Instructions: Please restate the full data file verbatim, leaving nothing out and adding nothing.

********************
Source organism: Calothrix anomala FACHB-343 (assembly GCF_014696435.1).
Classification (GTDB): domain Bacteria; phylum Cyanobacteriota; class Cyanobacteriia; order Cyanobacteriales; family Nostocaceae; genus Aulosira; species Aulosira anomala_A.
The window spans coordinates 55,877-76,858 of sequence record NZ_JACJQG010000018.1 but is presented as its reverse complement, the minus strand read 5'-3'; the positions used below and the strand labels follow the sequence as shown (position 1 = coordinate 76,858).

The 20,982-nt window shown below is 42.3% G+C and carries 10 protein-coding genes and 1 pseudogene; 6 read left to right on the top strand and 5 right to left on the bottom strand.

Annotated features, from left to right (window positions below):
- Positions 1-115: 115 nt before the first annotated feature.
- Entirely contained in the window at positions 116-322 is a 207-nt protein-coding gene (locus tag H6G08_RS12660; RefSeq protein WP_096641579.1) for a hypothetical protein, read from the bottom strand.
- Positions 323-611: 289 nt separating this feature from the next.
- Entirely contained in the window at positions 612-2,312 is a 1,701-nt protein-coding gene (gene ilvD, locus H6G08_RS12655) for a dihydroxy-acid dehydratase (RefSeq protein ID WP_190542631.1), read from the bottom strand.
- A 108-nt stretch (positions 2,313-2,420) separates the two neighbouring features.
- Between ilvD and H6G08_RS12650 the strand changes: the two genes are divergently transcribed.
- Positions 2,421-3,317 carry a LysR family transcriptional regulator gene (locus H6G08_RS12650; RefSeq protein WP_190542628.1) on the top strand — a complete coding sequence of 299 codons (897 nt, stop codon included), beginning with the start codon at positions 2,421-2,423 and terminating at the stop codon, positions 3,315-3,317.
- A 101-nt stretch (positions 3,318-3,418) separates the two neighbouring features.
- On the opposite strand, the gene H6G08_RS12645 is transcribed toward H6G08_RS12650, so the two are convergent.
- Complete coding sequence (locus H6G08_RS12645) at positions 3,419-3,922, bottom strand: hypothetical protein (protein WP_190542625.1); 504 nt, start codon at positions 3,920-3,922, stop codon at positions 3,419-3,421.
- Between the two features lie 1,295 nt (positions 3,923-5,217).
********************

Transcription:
Source organism: Calothrix anomala FACHB-343 (assembly GCF_014696435.1).
Classification (GTDB): domain Bacteria; phylum Cyanobacteriota; class Cyanobacteriia; order Cyanobacteriales; family Nostocaceae; genus Aulosira; species Aulosira anomala_A.
The window spans coordinates 55,877-76,858 of sequence record NZ_JACJQG010000018.1 but is presented as its reverse complement, the minus strand read 5'-3'; the positions used below and the strand labels follow the sequence as shown (position 1 = coordinate 76,858).

The 20,982-nt window shown below is 42.3% G+C and carries 10 protein-coding genes and 1 pseudogene; 6 read left to right on the top strand and 5 right to left on the bottom strand.

Annotated features, from left to right (window positions below):
- Positions 1-115: 115 nt before the first annotated feature.
- Entirely contained in the window at positions 116-322 is a 207-nt protein-coding gene (locus tag H6G08_RS12660; RefSeq protein WP_096641579.1) for a hypothetical protein, read from the bottom strand.
- Positions 323-611: 289 nt separating this feature from the next.
- Entirely contained in the window at positions 612-2,312 is a 1,701-nt protein-coding gene (gene ilvD, locus H6G08_RS12655) for a dihydroxy-acid dehydratase (RefSeq protein ID WP_190542631.1), read from the bottom strand.
- A 108-nt stretch (positions 2,313-2,420) separates the two neighbouring features.
- Between ilvD and H6G08_RS12650 the strand changes: the two genes are divergently transcribed.
- Positions 2,421-3,317 carry a LysR family transcriptional regulator gene (locus H6G08_RS12650; RefSeq protein WP_190542628.1) on the top strand — a complete coding sequence of 299 codons (897 nt, stop codon included), beginning with the start codon at positions 2,421-2,423 and terminating at the stop codon, positions 3,315-3,317.
- A 101-nt stretch (positions 3,318-3,418) separates the two neighbouring features.
- On the opposite strand, the gene H6G08_RS12645 is transcribed toward H6G08_RS12650, so the two are convergent.
- Complete coding sequence (locus H6G08_RS12645) at positions 3,419-3,922, bottom strand: hypothetical protein (protein WP_190542625.1); 504 nt, start codon at positions 3,920-3,922, stop codon at positions 3,419-3,421.
- Between the two features lie 1,295 nt (positions 3,923-5,217).